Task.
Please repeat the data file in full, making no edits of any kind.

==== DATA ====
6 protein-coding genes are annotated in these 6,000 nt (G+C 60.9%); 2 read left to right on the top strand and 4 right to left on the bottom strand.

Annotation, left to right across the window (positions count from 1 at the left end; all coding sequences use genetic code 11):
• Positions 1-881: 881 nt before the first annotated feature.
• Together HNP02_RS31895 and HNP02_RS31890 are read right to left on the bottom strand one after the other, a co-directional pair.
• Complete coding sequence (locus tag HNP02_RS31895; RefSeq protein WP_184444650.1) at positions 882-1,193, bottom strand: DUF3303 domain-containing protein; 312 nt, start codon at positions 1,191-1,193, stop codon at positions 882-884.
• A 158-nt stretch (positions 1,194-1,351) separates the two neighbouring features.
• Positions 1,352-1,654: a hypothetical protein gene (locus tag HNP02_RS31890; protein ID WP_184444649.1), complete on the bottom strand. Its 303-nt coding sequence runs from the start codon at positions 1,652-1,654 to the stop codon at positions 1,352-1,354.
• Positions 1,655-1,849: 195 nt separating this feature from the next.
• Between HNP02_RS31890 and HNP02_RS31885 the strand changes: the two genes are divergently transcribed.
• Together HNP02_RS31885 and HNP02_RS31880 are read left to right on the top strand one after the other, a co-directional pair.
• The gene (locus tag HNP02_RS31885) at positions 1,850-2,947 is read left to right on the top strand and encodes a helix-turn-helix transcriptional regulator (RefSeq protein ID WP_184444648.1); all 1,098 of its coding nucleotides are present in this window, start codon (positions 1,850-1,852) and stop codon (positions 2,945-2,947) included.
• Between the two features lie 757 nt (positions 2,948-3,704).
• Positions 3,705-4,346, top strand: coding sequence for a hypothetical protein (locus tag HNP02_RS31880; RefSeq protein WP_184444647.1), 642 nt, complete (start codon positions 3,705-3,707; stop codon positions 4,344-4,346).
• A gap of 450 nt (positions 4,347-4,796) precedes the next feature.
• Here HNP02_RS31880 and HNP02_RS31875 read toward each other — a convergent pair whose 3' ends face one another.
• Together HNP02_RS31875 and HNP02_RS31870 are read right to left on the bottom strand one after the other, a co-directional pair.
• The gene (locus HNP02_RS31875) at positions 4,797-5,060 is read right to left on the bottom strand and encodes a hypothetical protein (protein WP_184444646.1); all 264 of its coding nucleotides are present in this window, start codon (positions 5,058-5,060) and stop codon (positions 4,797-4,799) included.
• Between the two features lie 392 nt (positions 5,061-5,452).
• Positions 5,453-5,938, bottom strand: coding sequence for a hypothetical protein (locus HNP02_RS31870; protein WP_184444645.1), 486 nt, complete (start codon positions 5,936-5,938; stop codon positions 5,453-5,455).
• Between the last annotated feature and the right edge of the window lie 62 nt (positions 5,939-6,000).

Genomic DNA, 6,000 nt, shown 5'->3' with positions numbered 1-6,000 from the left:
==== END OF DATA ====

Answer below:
6 protein-coding genes are annotated in these 6,000 nt (G+C 60.9%); 2 read left to right on the top strand and 4 right to left on the bottom strand.

Annotation, left to right across the window (positions count from 1 at the left end; all coding sequences use genetic code 11):
• Positions 1-881: 881 nt before the first annotated feature.
• Together HNP02_RS31895 and HNP02_RS31890 are read right to left on the bottom strand one after the other, a co-directional pair.
• Complete coding sequence (locus tag HNP02_RS31895; RefSeq protein WP_184444650.1) at positions 882-1,193, bottom strand: DUF3303 domain-containing protein; 312 nt, start codon at positions 1,191-1,193, stop codon at positions 882-884.
• A 158-nt stretch (positions 1,194-1,351) separates the two neighbouring features.
• Positions 1,352-1,654: a hypothetical protein gene (locus tag HNP02_RS31890; protein ID WP_184444649.1), complete on the bottom strand. Its 303-nt coding sequence runs from the start codon at positions 1,652-1,654 to the stop codon at positions 1,352-1,354.
• Positions 1,655-1,849: 195 nt separating this feature from the next.
• Between HNP02_RS31890 and HNP02_RS31885 the strand changes: the two genes are divergently transcribed.
• Together HNP02_RS31885 and HNP02_RS31880 are read left to right on the top strand one after the other, a co-directional pair.
• The gene (locus tag HNP02_RS31885) at positions 1,850-2,947 is read left to right on the top strand and encodes a helix-turn-helix transcriptional regulator (RefSeq protein ID WP_184444648.1); all 1,098 of its coding nucleotides are present in this window, start codon (positions 1,850-1,852) and stop codon (positions 2,945-2,947) included.
• Between the two features lie 757 nt (positions 2,948-3,704).
• Positions 3,705-4,346, top strand: coding sequence for a hypothetical protein (locus tag HNP02_RS31880; RefSeq protein WP_184444647.1), 642 nt, complete (start codon positions 3,705-3,707; stop codon positions 4,344-4,346).
• A gap of 450 nt (positions 4,347-4,796) precedes the next feature.
• Here HNP02_RS31880 and HNP02_RS31875 read toward each other — a convergent pair whose 3' ends face one another.
• Together HNP02_RS31875 and HNP02_RS31870 are read right to left on the bottom strand one after the other, a co-directional pair.
• The gene (locus HNP02_RS31875) at positions 4,797-5,060 is read right to left on the bottom strand and encodes a hypothetical protein (protein WP_184444646.1); all 264 of its coding nucleotides are present in this window, start codon (positions 5,058-5,060) and stop codon (positions 4,797-4,799) included.
• Between the two features lie 392 nt (positions 5,061-5,452).
• Positions 5,453-5,938, bottom strand: coding sequence for a hypothetical protein (locus HNP02_RS31870; protein WP_184444645.1), 486 nt, complete (start codon positions 5,936-5,938; stop codon positions 5,453-5,455).
• Between the last annotated feature and the right edge of the window lie 62 nt (positions 5,939-6,000).

Genomic DNA, 6,000 nt, shown 5'->3' with positions numbered 1-6,000 from the left: